Growing marijuana has run in June’s family for three generations, a stretch that has seen universal prohibition give way to accelerating legalisation.
For well over a decade, June – who asked her real name not be used – and her husband have been among the thousands of Californians who cultivate pot in a state where the marijuana leaf has become as much of a symbol as the surfboard.
But, despite the grand opening of California’s recreational marijuana industry being mere months away, many of the people who have tended their plants beneath the evergreens and oaks of the state’s undulating hills aren’t sure they can stay in the business. A crop that should be becoming a boon risks becoming a burden, as many will have nowhere to sell what they’ve grown.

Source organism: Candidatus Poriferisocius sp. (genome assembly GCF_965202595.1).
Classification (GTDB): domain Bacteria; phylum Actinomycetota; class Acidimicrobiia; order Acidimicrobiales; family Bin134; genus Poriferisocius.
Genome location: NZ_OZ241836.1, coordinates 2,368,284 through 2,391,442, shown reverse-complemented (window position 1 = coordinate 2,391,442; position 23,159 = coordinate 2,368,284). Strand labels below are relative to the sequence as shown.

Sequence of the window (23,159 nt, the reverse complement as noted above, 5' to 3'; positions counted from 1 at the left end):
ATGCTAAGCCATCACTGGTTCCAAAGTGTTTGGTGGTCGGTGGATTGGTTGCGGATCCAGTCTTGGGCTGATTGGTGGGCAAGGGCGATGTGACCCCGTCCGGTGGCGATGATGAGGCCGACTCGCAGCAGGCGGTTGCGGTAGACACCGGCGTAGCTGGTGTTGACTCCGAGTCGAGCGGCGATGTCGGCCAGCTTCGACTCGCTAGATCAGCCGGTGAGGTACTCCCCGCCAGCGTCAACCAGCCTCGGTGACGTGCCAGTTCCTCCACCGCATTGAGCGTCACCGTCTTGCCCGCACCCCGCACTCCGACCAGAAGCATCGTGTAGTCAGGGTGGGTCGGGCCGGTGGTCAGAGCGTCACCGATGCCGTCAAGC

June and her husband, who built a consistent business supplying dispensaries and hoped to get right with the law, aren’t sure they can meet the necessary regulations – and costs – to keep selling what they grow in a newly legitimised industry.
“It’s putting us in a situation where if we’re not able to sell to that market any more we’re having to find new, illegal channels in a saturated market,” says June. “We would either have to shut down or find new avenues of sale on the black market or the unregulated market.”
They had moved from a location in the so-called Emerald Triangle, three counties in Northern California that form the state’s cultivation epicentre, to a discreet property in Sonoma County they thought would be better suited to meet the regulations they were sure were coming. But it may not be enough.